Thinking Upside Down Resigning as a Guru - Low-effort Documentation by Andy Dent October 17, 2006
How do you transfer knowledge about a system in an optimal way, without forever being the 'guy who knows'? What practices will help you exit gracefully? Or, even if you aren't leaving this area of the project, how do you lessen the documentation burden?
On the What questions would you ask? thread, Marc Loxton says:
I want to do this in an agile way though not by writing a truckload of documentation describing the tech aspects of the system, the direction i want to go with it, which parts I want to phase out and what they should be replaced with etc. I've been having some success with pair programming for some tasks but I'm wondering what do others do to share the knowledge without becoming a novelist? A Wiki with a list of key points? A Brief README file and verbose comments in key areas of the code/tests?
I think the answer is all of the above
You also want to leave a legacy which can be maintained
README documents (I start with AAREADME so it stands out) are essential when looking at a directory and trying to figure out things like:
What tools do I need to be able to use this code?
Where are the tests?
What is this stuff for, what projects does it relate to? (great spot for Wiki links).
What build settings where changed for this Visual Studio project other than just running the AppWizard?
What environment variables need setting to be able to build, run, debug?
Wikis are good, I'm a big believer. They work well with other link-friendly systems. Your issue-tracking system and repository should make it easy to copy stable links to embed in wiki pages.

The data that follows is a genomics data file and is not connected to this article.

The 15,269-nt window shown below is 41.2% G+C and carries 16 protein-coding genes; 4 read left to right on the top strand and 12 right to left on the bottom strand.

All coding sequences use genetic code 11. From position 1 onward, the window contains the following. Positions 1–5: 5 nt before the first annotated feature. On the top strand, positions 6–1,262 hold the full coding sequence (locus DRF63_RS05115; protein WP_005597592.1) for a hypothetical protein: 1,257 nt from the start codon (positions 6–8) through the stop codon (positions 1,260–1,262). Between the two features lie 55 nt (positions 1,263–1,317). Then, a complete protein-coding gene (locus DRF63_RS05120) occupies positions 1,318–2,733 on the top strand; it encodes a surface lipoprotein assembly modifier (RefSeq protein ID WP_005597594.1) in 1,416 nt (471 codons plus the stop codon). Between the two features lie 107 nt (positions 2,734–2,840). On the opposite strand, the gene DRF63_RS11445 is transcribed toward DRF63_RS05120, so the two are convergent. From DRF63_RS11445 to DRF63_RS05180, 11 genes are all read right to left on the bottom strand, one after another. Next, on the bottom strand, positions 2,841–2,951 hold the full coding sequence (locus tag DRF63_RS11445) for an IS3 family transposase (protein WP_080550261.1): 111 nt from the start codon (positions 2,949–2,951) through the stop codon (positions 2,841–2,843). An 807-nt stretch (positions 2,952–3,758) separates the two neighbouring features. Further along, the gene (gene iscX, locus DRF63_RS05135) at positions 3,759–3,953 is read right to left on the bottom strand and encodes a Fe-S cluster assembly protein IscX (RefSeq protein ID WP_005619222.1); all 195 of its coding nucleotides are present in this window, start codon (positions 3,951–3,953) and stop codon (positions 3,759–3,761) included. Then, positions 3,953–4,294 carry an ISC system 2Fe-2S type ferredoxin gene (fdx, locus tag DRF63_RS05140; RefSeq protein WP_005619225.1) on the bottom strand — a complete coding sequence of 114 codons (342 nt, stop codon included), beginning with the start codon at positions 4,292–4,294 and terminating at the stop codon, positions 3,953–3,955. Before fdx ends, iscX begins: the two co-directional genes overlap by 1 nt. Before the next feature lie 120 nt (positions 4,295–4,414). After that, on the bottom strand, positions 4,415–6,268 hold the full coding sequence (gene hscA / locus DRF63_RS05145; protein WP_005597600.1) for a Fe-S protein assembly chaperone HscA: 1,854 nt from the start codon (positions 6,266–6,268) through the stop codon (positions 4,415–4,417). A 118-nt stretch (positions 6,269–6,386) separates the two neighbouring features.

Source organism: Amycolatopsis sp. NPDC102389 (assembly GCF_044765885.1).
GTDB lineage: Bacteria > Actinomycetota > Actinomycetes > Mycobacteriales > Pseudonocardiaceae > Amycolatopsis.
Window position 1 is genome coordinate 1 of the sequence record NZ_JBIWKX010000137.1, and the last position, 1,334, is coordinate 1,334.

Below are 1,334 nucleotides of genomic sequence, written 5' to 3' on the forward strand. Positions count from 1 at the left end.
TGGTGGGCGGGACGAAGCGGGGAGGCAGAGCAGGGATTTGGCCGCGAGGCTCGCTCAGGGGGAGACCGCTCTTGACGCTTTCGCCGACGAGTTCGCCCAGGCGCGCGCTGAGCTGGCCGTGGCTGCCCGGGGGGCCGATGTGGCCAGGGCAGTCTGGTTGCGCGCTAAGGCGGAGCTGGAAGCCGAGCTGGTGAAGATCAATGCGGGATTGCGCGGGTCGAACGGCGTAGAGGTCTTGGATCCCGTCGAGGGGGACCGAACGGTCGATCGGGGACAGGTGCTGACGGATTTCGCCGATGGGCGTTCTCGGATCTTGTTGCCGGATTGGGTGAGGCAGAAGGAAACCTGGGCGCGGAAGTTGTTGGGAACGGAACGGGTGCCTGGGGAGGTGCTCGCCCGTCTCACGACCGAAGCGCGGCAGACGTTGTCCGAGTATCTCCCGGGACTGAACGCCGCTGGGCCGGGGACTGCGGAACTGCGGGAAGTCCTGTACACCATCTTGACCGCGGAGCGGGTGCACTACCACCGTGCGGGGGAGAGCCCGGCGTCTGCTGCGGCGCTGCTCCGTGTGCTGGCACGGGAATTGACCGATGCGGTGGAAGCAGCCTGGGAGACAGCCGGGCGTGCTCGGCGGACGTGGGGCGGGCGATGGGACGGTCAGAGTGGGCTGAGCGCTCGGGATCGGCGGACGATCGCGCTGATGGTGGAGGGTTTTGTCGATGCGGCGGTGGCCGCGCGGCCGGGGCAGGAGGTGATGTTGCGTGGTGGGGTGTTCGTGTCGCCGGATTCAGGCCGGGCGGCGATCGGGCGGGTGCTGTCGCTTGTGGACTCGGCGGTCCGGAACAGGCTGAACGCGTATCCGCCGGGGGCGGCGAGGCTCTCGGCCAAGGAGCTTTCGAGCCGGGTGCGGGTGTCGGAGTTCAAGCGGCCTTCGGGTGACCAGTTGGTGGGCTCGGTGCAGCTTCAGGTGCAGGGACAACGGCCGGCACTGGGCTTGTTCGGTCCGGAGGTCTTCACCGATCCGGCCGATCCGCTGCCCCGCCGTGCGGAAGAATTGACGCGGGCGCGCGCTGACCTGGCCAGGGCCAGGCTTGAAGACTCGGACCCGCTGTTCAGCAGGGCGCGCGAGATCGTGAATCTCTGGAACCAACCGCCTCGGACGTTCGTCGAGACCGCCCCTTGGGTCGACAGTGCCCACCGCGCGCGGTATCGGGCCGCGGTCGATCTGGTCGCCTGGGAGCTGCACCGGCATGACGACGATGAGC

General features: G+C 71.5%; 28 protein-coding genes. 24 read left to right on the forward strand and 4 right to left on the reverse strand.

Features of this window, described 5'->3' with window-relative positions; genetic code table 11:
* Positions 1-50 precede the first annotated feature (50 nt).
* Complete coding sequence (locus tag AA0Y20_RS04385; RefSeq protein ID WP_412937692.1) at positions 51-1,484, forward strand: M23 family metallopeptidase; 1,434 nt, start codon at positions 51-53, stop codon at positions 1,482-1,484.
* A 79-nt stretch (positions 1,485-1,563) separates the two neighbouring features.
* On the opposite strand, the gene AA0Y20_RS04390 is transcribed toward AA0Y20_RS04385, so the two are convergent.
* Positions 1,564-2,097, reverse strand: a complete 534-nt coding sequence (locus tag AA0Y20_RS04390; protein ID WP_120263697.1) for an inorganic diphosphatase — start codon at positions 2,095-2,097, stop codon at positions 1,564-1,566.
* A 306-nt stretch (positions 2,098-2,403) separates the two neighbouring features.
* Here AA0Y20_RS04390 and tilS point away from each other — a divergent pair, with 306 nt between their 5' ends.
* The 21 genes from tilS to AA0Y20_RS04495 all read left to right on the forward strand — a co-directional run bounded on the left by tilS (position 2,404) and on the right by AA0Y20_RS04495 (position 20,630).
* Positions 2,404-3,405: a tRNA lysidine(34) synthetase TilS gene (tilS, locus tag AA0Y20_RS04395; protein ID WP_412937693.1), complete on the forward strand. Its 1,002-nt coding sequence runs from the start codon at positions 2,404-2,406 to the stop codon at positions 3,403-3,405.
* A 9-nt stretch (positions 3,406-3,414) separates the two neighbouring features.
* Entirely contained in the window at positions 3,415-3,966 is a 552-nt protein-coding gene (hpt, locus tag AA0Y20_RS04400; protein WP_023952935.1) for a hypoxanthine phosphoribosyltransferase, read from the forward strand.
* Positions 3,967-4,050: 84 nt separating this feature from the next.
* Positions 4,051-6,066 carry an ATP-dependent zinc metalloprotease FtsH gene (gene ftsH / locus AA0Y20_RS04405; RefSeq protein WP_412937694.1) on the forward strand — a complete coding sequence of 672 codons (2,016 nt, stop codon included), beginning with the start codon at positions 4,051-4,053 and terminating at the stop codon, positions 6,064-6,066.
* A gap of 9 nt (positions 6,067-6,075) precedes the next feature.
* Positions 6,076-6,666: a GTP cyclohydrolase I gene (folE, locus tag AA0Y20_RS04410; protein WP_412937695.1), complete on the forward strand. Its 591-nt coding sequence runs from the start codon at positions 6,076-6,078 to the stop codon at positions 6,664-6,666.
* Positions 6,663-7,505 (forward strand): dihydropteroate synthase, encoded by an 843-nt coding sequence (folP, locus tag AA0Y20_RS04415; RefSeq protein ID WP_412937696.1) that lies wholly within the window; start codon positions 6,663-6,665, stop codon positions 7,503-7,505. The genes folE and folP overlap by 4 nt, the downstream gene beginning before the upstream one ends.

Verbose comments in key areas are really good if they will be maintained. I am a huge fan of Doxygen because it makes it very easy to embed comments right next to code as well as writing independent pages describing the software. Unlike many other code documentation systems, Doxygen can parse your C++, Java, Python or other code and immediately generate class diagrams, lists of classes and members, call graphs etc. You can choose to generate fully annotated, hyperlinked documentation so it is easy to go from explanation to code and back.
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Andy is a free-lance developer in C++, REALbasic, Python, AJAX and other XML technologies. He works out of Perth, Western Australia for a local and international clients on cross-platform projects with a focus on usability for naive and infrequent users. Included in his range of interests are generative solutions, software usability and small-team software processes. He still bleeds six colors, even though Apple stopped, and uses migration projects from legacy Mac OS to justify the hardware collection.